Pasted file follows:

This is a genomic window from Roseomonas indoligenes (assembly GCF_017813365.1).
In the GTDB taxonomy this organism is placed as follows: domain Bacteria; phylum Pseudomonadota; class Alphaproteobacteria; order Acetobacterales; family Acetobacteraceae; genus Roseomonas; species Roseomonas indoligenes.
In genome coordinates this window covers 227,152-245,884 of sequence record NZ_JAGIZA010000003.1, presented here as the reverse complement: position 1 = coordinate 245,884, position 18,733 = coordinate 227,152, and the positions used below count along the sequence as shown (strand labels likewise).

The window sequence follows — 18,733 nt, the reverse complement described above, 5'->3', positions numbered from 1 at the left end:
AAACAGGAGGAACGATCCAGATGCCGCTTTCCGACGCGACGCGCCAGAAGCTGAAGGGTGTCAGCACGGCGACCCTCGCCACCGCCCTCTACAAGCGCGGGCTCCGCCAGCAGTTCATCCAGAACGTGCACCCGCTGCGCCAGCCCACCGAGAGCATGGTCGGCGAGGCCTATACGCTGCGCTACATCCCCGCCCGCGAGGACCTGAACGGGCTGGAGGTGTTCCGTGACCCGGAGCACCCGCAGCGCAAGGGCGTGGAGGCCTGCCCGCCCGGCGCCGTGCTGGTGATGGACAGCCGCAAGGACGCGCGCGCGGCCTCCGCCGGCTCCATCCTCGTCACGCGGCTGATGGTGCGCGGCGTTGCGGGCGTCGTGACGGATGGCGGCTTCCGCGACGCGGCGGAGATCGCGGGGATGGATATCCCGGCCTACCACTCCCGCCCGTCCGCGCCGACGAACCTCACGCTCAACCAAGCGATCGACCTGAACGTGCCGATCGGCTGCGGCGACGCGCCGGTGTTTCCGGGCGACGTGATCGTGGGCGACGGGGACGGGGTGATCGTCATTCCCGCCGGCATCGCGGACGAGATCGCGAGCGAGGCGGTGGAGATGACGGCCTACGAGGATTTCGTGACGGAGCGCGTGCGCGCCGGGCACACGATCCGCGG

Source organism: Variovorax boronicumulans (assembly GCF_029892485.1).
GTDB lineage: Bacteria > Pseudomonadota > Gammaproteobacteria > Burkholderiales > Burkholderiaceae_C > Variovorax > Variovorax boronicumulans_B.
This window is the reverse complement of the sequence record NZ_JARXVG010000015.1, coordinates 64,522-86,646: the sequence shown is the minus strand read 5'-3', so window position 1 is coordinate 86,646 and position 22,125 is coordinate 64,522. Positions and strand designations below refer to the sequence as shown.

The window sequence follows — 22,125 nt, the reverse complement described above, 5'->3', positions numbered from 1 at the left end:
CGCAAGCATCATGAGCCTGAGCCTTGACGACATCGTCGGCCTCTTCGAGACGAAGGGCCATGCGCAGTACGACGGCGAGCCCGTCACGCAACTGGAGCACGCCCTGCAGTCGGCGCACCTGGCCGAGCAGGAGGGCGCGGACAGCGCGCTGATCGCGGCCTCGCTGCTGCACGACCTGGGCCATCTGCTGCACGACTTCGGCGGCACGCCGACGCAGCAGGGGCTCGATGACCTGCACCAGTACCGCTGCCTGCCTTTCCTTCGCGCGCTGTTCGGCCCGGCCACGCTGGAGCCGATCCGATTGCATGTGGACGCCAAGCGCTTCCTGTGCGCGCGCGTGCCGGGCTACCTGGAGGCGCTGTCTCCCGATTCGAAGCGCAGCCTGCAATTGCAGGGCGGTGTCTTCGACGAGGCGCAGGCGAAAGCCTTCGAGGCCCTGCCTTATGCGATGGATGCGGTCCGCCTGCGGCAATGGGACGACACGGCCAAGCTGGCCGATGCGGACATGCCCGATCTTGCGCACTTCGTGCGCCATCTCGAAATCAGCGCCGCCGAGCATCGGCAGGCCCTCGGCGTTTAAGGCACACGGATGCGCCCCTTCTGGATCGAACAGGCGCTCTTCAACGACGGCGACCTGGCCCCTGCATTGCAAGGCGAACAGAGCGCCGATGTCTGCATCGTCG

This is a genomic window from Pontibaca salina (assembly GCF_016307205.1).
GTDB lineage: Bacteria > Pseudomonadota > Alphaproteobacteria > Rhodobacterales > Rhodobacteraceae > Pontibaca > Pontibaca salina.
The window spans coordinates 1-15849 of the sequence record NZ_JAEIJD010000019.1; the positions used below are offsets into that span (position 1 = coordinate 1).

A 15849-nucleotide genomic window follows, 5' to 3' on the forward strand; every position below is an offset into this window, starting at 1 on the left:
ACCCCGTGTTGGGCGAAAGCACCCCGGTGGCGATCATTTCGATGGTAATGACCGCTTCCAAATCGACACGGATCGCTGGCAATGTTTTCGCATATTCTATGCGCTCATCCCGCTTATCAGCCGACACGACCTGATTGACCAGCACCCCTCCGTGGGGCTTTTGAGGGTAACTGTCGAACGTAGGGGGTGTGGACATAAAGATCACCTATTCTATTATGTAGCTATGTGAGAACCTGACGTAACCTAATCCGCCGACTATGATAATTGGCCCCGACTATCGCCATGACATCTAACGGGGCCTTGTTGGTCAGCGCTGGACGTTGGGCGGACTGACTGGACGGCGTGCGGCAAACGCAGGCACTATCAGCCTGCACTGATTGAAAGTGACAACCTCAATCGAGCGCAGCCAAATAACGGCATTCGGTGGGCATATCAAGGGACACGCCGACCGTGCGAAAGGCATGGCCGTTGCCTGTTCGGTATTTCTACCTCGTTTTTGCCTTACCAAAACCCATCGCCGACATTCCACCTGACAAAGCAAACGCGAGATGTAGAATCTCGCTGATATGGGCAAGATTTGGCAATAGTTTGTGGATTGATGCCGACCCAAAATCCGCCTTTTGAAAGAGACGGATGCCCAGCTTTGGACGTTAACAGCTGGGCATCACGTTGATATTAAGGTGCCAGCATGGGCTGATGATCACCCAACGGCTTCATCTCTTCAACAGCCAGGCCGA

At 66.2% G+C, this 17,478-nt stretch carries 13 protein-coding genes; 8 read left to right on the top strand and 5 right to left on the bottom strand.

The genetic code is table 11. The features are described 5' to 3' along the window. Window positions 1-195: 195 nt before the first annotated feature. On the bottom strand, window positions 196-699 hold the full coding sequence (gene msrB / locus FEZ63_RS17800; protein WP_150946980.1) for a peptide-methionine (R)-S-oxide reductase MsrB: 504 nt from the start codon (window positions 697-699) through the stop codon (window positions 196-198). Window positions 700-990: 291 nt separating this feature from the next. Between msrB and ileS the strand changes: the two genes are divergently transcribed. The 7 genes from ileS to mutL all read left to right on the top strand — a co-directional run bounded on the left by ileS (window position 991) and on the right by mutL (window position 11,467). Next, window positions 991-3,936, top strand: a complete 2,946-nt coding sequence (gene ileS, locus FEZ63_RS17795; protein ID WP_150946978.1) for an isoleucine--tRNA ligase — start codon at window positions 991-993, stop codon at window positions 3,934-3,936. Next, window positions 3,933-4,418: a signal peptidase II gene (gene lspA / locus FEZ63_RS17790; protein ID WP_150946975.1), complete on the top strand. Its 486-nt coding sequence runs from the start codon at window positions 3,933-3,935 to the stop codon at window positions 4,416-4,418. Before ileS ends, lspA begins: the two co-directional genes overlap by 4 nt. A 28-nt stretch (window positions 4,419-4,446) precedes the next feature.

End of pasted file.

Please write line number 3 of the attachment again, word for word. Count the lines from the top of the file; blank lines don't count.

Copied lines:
In genome coordinates this window covers 227,152-245,884 of sequence record NZ_JAGIZA010000003.1, presented here as the reverse complement: position 1 = coordinate 245,884, position 18,733 = coordinate 227,152, and the positions used below count along the sequence as shown (strand labels likewise).